I'm trying to work my way into a new city this summer and trying to rejuvenate some small part of myself, intellectual and personal, that seems to have shrivelled a bit in the last two years. I've tacked a map up on the wall, to trace my wanderings, and have begun a new journal and various creative efforts and intend to dig deep for the next few weeks, at least.
Friday, May 25, 2007
Friday, May 18, 2007
Monday, May 14, 2007
Maybe this is why I've become obsessed with spatial stuff? (Not that that's entirely free of psychoanalysis either...)
Sunday, May 13, 2007
(From Lacan: "Feminine Sexuality in Psychoanalytic Doctrine," 1975, p. 125)
Saturday, May 5, 2007
“Any Jewish community could partake of honey on the eve of the New Year to portend a sweet year. A similar custom could be found also among non-Jews. But the consumption on Rosh Hashanah of carrots (mern) in allusion to the verb zikh mern (to increase) and its combination with a prayer to the effect that “may our merits increase”—this could only be an invention of Ashkenazic Jews. Kol mevaser (a voice proclaiming) is recited by Jews on Hoshana Rabbah everywhere, but only speakers of western Yiddish have the custom of eating cabbage soup on that day in allusion to the German Kohl mit Wasser (cabbage and water). In a township near Rovna, Volhynia, water carriers used to celebrate on the Sabbath of the weekly lection of Emor (speak) in allusion to the emer (bucket, in Yiddish).” (p.5)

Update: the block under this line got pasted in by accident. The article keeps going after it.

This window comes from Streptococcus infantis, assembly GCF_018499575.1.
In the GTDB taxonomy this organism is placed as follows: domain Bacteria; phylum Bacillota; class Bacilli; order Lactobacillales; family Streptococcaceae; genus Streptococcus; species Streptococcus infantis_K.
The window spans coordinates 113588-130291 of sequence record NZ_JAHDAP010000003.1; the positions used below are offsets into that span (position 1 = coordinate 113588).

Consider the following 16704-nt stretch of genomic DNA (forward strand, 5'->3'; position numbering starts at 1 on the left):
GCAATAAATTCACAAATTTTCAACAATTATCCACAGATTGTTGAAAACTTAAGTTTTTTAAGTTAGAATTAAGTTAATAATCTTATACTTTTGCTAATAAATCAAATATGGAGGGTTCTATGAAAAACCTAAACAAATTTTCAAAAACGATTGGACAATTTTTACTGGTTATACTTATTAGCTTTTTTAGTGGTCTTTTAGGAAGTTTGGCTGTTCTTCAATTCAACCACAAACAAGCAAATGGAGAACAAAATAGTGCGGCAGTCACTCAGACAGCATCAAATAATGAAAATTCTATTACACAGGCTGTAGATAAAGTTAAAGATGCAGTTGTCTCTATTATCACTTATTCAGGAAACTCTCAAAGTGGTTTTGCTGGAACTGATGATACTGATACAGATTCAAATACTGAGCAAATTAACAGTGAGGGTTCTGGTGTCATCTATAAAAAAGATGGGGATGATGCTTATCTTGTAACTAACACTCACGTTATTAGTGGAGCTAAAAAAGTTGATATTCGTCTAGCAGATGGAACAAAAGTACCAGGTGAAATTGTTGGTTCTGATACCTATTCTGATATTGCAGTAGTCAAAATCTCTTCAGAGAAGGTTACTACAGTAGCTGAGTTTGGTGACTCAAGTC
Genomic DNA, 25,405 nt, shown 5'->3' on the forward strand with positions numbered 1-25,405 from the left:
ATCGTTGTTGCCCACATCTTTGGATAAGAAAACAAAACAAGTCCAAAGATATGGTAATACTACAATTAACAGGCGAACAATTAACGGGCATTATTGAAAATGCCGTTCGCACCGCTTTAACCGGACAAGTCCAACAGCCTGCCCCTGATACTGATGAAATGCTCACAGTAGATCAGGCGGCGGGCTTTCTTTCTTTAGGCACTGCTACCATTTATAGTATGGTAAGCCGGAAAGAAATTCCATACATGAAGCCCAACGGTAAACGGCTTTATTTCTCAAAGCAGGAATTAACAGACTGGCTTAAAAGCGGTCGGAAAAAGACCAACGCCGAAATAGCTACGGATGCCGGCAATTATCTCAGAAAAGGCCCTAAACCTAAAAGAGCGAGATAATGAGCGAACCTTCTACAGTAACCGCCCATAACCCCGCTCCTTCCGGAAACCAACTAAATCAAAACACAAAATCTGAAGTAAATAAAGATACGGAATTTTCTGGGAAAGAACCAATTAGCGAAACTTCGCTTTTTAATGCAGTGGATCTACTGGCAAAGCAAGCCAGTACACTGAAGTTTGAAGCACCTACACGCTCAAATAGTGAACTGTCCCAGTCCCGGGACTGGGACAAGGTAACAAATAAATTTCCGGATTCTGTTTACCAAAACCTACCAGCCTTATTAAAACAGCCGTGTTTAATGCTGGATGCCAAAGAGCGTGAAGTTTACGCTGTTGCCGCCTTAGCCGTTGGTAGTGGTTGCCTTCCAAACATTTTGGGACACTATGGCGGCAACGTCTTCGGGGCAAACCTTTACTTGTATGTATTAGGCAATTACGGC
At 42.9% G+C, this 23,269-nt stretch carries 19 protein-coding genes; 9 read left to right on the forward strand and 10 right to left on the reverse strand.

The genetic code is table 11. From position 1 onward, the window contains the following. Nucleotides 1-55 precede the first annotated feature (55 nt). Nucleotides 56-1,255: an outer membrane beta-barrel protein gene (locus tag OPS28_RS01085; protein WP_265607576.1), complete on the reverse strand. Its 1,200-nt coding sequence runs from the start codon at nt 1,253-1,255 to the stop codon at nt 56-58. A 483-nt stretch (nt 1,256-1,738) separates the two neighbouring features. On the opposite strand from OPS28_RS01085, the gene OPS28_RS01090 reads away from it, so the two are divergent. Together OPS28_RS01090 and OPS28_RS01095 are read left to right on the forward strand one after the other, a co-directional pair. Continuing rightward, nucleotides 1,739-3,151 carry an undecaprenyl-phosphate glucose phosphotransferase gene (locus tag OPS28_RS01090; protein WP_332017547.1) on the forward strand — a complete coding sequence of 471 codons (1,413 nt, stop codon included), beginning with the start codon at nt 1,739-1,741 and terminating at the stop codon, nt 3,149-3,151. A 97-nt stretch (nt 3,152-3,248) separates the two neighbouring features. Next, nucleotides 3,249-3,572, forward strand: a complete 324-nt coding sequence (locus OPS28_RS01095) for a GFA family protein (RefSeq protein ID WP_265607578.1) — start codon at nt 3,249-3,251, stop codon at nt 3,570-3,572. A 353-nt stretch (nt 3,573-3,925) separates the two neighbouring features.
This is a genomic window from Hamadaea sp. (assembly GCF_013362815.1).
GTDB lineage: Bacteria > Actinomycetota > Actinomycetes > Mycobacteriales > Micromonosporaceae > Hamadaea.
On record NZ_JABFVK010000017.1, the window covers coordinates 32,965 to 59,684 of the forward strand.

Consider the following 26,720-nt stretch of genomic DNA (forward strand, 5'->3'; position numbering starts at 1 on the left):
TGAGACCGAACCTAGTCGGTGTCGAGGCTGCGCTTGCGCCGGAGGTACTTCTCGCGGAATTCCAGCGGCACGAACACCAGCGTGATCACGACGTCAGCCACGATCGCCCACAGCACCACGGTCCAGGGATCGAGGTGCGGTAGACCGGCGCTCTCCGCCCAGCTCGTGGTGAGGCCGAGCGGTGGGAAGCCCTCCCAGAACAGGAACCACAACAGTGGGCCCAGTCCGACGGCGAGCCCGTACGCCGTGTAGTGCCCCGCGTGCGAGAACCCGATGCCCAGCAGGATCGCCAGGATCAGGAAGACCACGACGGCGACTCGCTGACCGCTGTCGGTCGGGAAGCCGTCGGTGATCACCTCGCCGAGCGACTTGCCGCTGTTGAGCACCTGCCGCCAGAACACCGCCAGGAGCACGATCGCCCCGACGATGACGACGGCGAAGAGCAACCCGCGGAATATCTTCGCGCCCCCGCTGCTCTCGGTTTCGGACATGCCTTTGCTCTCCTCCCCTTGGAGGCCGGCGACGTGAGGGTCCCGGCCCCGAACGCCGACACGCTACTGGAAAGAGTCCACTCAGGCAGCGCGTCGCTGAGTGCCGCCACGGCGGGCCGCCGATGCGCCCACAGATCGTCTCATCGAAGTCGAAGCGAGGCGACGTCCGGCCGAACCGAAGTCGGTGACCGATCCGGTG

Tuesday, May 1, 2007
In other words, I'll be back full-force in a few weeks.
Until then, I leave you with a to-do list:
- For The Five Senses in the 18th Century: Annotated Bibliography on Sensory Perception of Space and Landscape. (hopefully by 5/18)
- For The History of the German Language: A paper on Yiddish. (by 5/18.) And an exam. (ugh.)
- For German Poetry: A paper on something having to do with Nature. And an exam (ugh.)
- For Gender Theory and Narrative Fiction (from last semester): A paper on Jelinek's Die Klavierspielerin. (ASAP)
Wednesday, April 18, 2007
Friday, April 13, 2007
Sooo, I've taken the assignment and run with it, treating it as a preliminary bibliography for the theoretical framework I hope to work in. All in all, it's very exciting. My professor suggested that we have between 40 and 50 works involved and while I sat down to come up with some initial ideas, I made a list of 40 works. Now, they won't all be interesting or useful, but it is encouraging that I was able to compile such a list, however preliminary.